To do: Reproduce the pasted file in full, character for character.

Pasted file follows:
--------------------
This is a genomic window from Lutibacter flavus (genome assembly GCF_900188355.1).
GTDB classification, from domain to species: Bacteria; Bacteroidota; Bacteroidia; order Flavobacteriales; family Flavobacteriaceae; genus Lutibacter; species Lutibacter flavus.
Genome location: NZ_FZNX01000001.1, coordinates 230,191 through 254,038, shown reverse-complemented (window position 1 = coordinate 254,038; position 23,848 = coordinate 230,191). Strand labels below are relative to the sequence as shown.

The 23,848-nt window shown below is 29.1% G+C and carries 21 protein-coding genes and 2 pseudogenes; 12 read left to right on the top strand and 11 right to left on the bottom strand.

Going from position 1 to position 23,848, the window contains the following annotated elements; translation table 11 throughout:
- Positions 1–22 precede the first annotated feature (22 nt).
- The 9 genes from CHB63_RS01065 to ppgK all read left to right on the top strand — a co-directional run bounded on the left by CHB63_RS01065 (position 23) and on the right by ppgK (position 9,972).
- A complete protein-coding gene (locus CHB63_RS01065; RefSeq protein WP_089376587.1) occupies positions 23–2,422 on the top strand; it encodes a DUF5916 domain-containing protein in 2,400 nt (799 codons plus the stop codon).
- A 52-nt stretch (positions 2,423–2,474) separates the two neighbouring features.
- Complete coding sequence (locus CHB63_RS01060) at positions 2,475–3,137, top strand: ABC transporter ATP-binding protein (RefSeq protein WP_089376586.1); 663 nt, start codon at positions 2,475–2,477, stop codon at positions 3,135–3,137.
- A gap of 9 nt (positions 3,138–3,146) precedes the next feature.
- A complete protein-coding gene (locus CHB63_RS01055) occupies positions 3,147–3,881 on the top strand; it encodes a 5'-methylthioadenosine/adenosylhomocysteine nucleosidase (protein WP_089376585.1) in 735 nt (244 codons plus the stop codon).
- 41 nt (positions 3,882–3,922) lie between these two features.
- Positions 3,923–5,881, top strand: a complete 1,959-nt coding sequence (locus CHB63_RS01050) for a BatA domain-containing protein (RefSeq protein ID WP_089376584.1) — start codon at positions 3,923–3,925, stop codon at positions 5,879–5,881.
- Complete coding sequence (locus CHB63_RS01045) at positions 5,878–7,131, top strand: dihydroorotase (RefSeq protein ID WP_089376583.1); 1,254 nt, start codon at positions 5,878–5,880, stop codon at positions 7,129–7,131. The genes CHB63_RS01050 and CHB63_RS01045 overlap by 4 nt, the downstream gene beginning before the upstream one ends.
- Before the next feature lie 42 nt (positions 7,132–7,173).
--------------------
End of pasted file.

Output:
This is a genomic window from Lutibacter flavus (genome assembly GCF_900188355.1).
GTDB classification, from domain to species: Bacteria; Bacteroidota; Bacteroidia; order Flavobacteriales; family Flavobacteriaceae; genus Lutibacter; species Lutibacter flavus.
Genome location: NZ_FZNX01000001.1, coordinates 230,191 through 254,038, shown reverse-complemented (window position 1 = coordinate 254,038; position 23,848 = coordinate 230,191). Strand labels below are relative to the sequence as shown.

The 23,848-nt window shown below is 29.1% G+C and carries 21 protein-coding genes and 2 pseudogenes; 12 read left to right on the top strand and 11 right to left on the bottom strand.

Going from position 1 to position 23,848, the window contains the following annotated elements; translation table 11 throughout:
- Positions 1–22 precede the first annotated feature (22 nt).
- The 9 genes from CHB63_RS01065 to ppgK all read left to right on the top strand — a co-directional run bounded on the left by CHB63_RS01065 (position 23) and on the right by ppgK (position 9,972).
- A complete protein-coding gene (locus CHB63_RS01065; RefSeq protein WP_089376587.1) occupies positions 23–2,422 on the top strand; it encodes a DUF5916 domain-containing protein in 2,400 nt (799 codons plus the stop codon).
- A 52-nt stretch (positions 2,423–2,474) separates the two neighbouring features.
- Complete coding sequence (locus CHB63_RS01060) at positions 2,475–3,137, top strand: ABC transporter ATP-binding protein (RefSeq protein WP_089376586.1); 663 nt, start codon at positions 2,475–2,477, stop codon at positions 3,135–3,137.
- A gap of 9 nt (positions 3,138–3,146) precedes the next feature.
- A complete protein-coding gene (locus CHB63_RS01055) occupies positions 3,147–3,881 on the top strand; it encodes a 5'-methylthioadenosine/adenosylhomocysteine nucleosidase (protein WP_089376585.1) in 735 nt (244 codons plus the stop codon).
- 41 nt (positions 3,882–3,922) lie between these two features.
- Positions 3,923–5,881, top strand: a complete 1,959-nt coding sequence (locus CHB63_RS01050) for a BatA domain-containing protein (RefSeq protein ID WP_089376584.1) — start codon at positions 3,923–3,925, stop codon at positions 5,879–5,881.
- Complete coding sequence (locus CHB63_RS01045) at positions 5,878–7,131, top strand: dihydroorotase (RefSeq protein ID WP_089376583.1); 1,254 nt, start codon at positions 5,878–5,880, stop codon at positions 7,129–7,131. The genes CHB63_RS01050 and CHB63_RS01045 overlap by 4 nt, the downstream gene beginning before the upstream one ends.
- Before the next feature lie 42 nt (positions 7,132–7,173).